(*) Brian Tyree Henry’s delivery of “Do not call the cops, please,” is a thing of minimalist comic genius. At some point, I hope he and Nick Offerman cross professional paths, if only so we can see which of them can more effectively underplay and/or scowl in disgust.
Riley’s subplot is relatively low-key at first. He is a man who has lived a long and busy life (note the advice he is giving to what sounds like a former coworker as he arrives at the mall), just looking for a pocket of peace where he can get it, even if the rest of his family is in crisis. But being a mall’s only customer has its dangers, too, like being the obvious mark for seductive hat kiosk saleswoman Lisa (Tatiana Neva). Riley tries to walk away, but he can’t resist the compliments of a young and beautiful woman. Before he knows it, he has spent so much time trying on hats — and buying a striking vintage-looking one — that his entire window of quiet has closed. The mall has been invaded by the youths, several of whom find this old man in his Prince-looking hat the most ridiculous thing they’ve seen in a minute. He wants to walk away, wants to shrug it off, but his main taunter (Kelvin Hodge) won’t let up until they take a pic for Instagram, ending Riley’s morning on an utterly humiliating note. Once, he would have stood up to this kid — and, perhaps before that, he might have been the one mocking the old guy walking past him — but now he just feels impotent, the joy he took in the hat ruined.
Finally, our stories converge with Riley joining Gloria, Grandpa, Earn, and Al for dinner at a restaurant. Everyone is a bit frazzled by their day so far, and Gloria and Riley both use the lack of bread with dinner as a surrogate for their desire to assert more control in other corners of their lives. The poor waiter has no idea that Riley is verbally unloading on him in a way he couldn’t with the bully at the mall. And everything builds to the punchline of Grandpa again being emotionally present when Riley proposes they go to Redbox and get a movie they can all watch together.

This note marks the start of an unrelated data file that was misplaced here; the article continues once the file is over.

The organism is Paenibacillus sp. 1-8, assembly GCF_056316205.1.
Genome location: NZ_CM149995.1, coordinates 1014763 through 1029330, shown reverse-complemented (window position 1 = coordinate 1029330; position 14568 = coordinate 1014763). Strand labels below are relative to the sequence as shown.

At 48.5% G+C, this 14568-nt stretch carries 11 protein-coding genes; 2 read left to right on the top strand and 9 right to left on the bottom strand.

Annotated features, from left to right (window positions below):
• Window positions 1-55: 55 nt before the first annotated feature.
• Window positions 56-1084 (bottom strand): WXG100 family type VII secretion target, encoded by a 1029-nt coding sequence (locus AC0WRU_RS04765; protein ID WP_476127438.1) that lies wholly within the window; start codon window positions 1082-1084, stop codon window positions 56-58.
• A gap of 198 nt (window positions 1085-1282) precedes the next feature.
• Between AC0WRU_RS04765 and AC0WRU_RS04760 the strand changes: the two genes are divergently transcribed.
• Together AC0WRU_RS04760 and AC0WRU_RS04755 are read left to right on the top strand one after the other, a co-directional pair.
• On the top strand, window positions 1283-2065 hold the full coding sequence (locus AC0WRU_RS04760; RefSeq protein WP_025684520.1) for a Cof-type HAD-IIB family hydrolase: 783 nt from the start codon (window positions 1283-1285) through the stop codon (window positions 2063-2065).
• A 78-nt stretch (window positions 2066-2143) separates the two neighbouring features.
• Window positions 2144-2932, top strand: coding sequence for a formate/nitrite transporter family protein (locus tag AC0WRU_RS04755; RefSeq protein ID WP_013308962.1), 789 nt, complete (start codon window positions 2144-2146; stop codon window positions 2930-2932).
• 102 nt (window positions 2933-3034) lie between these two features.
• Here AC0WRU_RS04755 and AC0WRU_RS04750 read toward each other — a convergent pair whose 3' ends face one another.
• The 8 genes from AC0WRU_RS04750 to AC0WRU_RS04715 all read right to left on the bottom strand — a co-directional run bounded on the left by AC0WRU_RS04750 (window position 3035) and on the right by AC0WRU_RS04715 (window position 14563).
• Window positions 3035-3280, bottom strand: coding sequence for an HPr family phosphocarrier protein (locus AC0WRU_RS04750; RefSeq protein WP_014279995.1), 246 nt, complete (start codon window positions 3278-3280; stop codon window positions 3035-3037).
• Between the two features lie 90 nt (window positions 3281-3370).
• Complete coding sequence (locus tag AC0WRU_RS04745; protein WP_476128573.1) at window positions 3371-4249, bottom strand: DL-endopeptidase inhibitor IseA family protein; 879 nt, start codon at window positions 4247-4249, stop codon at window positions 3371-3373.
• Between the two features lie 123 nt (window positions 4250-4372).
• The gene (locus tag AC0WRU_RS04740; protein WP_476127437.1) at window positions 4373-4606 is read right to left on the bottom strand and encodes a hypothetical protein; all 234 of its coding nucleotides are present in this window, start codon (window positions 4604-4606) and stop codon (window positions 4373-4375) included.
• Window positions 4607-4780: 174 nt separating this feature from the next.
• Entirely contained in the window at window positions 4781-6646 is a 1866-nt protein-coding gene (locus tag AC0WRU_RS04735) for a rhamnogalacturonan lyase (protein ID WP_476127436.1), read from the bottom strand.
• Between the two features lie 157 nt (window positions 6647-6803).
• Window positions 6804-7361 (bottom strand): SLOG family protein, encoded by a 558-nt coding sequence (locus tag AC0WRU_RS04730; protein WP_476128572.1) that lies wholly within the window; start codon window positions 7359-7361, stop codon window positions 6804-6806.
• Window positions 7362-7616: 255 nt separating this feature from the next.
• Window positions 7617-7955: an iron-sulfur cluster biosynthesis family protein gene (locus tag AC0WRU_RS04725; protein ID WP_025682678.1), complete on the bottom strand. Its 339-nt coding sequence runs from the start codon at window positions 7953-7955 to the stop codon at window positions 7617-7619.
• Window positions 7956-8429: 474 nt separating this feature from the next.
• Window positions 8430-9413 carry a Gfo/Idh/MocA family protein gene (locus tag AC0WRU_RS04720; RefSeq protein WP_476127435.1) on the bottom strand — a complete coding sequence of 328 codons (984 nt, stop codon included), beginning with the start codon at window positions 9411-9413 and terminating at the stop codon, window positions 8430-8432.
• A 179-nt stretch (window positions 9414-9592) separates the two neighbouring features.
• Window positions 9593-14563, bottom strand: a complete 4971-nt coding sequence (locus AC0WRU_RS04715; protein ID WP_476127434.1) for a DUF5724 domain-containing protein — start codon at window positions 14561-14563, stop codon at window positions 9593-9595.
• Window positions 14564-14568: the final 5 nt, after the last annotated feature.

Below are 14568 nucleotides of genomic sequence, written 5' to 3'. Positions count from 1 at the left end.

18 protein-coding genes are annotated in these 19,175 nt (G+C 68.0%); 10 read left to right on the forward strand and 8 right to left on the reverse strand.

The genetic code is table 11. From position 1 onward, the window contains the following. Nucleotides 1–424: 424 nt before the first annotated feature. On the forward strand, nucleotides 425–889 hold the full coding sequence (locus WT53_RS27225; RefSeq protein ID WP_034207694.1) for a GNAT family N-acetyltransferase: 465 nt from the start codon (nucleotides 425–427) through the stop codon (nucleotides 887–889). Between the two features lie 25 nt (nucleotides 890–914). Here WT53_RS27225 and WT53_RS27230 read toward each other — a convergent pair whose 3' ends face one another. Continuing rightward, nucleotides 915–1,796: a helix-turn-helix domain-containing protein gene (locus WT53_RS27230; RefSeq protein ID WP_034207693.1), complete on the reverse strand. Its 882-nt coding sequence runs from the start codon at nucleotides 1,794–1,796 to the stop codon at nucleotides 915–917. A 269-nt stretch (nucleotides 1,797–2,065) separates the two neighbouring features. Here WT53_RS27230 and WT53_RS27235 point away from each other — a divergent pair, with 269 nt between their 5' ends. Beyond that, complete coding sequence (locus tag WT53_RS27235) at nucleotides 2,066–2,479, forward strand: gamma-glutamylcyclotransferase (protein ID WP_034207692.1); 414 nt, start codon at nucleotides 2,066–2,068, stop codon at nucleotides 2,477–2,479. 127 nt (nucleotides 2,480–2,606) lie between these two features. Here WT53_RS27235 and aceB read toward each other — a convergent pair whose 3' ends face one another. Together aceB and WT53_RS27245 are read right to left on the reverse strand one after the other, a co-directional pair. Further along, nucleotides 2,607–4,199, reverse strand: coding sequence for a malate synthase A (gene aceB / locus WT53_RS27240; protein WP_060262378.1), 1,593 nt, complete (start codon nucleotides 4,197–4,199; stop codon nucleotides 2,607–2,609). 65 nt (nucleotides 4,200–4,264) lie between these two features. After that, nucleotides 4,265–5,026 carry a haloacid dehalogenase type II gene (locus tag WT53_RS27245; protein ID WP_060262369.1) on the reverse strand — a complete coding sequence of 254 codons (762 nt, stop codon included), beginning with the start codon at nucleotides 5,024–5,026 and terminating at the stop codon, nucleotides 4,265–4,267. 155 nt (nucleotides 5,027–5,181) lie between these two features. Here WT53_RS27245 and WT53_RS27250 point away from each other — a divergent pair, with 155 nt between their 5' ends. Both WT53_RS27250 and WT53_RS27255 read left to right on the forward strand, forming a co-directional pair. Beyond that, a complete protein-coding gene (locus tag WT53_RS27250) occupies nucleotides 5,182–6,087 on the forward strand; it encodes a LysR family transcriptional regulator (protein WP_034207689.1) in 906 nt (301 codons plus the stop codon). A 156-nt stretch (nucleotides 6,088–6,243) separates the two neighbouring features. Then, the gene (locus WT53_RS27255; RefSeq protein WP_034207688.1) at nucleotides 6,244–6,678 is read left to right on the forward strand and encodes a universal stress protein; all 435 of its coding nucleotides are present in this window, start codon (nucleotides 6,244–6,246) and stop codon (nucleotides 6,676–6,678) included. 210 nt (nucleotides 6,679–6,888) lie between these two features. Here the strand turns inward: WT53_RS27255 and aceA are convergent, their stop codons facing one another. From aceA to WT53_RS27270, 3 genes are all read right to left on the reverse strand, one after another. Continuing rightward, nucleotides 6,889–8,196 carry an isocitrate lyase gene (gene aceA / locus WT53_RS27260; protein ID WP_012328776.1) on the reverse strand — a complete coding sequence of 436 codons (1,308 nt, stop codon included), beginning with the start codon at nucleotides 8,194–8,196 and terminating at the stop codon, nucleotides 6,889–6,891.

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Interestingly, all four episodes so far this season have brought their various subplots together at the end, when in seasons past, an Al plot might exist entirely separately from what Darius or Earn is up to. Perhaps this is also related to actor availability — if you have certain people for an episode, you may as well find a way to unite them before you’re done — if it’s not just a coincidence. Or maybe as Robinson, Murai, and everyone else prepares to say goodbye to this show, they not only want to bring actors like Whitlock and Taylor back for well-deserved and funny curtain calls, but to illustrate how intertwined everyone’s life here is with everyone else’s. At the beginning of the series, Earn was homeless, barred from entering his parents’ house, and a long-absent figure from his cousin’s life. Whatever trouble and trauma these characters have experienced over three-plus seasons, they are not loners anymore. Al and Earn are family. As we are reminded here, family doesn’t always get along, and members of it may go years without speaking, but they will never stop being related to one another.
The season has also spent a lot of time already talking about how ephemeral this all is. Al knows he is already shifting out of the zeitgeist, and Earn’s management career is taking him elsewhere, geographically and emotionally. Perhaps a decades-later revival season would show that the cousins have drifted apart again, and can’t even stand being in the same room together. Or, it could just show Al as the guy shaking his head in dismay when his alone time gets invaded by obnoxious kids. Father Time is undefeated, after all, even in an episode where Aunt Jeanie is foiled at every turn.